Visualize Your Data in Microsoft Visio 2016
In Chapter 8, “Work with shape data,” you viewed and reported on data stored in Visio shapes. Although those techniques are useful in many circumstances, Visio provides an even more effective way to take advantage of data: you can create data graphics that enhance shapes by adding text callouts and icons based on the data contained in the shapes. Even better, data graphics are dynamic, so when the data in a shape changes, Visio refreshes the graphics automatically.
In the next chapter, you will take data graphics to another level by visualizing data stored in an external location. In this chapter, you will work with data graphics by using data that is stored in the diagram and discover the amazing ways you can visualize data by using Visio 2016.
This chapter guides you through procedures related to enhancing diagram effectiveness, creating and applying data graphics, editing data graphics, and creating data graphic legends.
Enhance diagram effectiveness
A person using a Visio diagram that you created can learn a lot about the subject of the diagram based on your choice of shapes, their positions on the page, the way they are connected, and many additional visual cues. The five sections in this topic demonstrate the power of data visualization to tell even more of the story.
View network and datacenter performance
Chapter 7, “Create network and datacenter diagrams” contains several hints about the data available in computer, network, and rack diagram shapes. This section explores techniques you can use to capitalize on the data that is included in the Visio network shapes.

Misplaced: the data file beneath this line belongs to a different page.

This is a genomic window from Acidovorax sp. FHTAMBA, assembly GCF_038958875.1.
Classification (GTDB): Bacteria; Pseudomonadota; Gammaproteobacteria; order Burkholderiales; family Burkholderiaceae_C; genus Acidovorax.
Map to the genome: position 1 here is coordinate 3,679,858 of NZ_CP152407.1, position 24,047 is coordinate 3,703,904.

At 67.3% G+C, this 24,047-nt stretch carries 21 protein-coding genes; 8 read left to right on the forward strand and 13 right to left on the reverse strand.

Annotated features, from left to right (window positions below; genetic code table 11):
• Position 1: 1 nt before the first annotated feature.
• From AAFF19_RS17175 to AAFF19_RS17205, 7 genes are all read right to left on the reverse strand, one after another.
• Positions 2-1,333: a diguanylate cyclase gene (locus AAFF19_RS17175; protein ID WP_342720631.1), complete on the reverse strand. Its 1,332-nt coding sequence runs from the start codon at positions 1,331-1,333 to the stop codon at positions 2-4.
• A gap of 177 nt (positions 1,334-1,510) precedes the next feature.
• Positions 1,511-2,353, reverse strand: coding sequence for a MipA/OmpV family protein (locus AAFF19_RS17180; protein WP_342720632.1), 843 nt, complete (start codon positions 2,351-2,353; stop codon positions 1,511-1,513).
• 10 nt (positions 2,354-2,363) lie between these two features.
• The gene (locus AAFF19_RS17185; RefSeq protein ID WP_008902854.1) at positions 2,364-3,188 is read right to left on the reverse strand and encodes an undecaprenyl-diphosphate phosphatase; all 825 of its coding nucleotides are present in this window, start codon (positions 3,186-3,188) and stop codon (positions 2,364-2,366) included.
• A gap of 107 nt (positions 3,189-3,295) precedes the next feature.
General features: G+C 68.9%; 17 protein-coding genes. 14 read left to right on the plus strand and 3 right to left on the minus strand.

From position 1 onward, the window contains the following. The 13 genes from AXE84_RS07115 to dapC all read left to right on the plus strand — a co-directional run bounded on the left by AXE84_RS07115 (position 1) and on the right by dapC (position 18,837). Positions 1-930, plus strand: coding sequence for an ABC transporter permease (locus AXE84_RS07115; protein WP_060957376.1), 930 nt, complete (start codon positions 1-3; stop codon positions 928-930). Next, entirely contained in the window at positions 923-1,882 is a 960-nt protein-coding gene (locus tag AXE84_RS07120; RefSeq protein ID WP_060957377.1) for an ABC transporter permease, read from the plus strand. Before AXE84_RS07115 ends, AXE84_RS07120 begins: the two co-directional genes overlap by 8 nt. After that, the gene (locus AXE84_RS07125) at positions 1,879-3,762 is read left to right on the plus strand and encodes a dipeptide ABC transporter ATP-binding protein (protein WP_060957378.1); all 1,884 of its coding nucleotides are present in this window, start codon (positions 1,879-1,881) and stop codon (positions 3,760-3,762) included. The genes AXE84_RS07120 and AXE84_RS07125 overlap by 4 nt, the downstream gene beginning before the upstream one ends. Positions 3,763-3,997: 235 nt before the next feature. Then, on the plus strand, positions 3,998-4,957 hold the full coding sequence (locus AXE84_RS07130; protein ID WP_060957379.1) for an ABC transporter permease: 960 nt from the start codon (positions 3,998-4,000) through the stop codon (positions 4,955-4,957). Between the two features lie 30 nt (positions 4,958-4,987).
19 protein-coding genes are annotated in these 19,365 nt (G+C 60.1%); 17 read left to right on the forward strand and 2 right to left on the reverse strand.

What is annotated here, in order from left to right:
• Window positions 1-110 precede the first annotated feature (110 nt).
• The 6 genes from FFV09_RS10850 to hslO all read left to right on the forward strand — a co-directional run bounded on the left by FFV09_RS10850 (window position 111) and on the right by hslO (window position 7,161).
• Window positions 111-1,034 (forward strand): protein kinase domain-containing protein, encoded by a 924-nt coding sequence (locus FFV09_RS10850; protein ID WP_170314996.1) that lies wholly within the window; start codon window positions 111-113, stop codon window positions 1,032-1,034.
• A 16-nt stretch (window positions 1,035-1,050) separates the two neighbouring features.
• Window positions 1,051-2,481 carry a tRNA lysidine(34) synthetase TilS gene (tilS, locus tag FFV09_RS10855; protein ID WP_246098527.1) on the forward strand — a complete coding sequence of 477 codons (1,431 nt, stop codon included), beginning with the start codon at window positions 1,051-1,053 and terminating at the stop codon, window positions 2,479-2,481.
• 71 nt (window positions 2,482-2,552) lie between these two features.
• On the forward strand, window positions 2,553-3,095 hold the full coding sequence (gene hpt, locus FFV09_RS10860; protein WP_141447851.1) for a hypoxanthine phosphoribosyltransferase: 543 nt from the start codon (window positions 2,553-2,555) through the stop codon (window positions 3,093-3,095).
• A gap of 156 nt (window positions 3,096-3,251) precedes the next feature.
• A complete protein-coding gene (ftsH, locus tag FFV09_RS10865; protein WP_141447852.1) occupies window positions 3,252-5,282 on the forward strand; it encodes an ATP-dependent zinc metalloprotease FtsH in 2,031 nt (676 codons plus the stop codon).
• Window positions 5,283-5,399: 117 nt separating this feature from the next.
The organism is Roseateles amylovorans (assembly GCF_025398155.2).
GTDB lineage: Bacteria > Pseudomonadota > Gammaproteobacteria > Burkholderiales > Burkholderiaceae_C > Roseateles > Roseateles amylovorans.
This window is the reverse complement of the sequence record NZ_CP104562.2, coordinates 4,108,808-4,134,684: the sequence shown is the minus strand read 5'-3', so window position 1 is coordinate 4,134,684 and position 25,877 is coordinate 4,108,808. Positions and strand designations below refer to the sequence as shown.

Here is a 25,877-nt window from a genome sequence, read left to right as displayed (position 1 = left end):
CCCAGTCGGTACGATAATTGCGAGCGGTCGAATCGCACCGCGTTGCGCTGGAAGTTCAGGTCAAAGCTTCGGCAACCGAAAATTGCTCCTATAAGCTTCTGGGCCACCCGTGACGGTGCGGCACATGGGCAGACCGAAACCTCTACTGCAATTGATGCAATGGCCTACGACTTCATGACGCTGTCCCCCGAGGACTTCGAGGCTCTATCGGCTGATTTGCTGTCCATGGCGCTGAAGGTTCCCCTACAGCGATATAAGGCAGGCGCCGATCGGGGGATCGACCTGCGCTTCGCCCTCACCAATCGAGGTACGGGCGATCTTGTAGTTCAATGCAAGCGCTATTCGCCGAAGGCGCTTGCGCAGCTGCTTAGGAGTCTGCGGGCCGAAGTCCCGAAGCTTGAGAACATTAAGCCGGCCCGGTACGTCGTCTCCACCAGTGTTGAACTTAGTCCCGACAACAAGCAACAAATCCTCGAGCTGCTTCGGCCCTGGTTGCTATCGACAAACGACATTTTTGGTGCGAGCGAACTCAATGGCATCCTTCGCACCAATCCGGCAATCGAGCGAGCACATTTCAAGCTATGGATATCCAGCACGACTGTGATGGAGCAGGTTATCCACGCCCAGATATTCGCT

The diagrams in this section might be used in a scenario such as the following:
- You are a datacenter manager and have created rack diagrams for each rack in your computer room.
- You’ve populated your diagrams with data.
Each rack-mounted server includes the data fields shown in Figure 9-1. (The values shown in this figure will be visualized in the next two figures.)
Figure 9-1 Sample server data
You can visualize data like that shown in Figure 9-1 by using Visio data graphics to turn an ordinary rack diagram into a powerful means to understand server attributes. In Figure 9-2, several data graphics are applied to the servers in an equipment rack to highlight the following:
- Server name and type (left)
- Server status (center)
CPU and memory configuration (right)
Figure 9-2 A rack diagram showing server status and vital statistics
Figure 9-3 shows the same equipment rack, but it uses different data graphics to highlight different information. In this version of the rack diagram, you find the following:
- Server name and IP address (left)
- Server status (center) shown by applying a fill color to the servers instead of attaching a status icon.
Operating system name (right)
Figure 9-3 Alternate visualizations provide different information
Part of the appeal of data graphics is represented by these two examples—you can apply different graphics at different times depending on what you need to know.
In this example, data graphics are applied to process steps in a swimlane diagram for two reasons: to number each process step (the number appears above the upper-right corner of each shape), and to show several process quality measurements. The information in Figure 9-4 includes the following: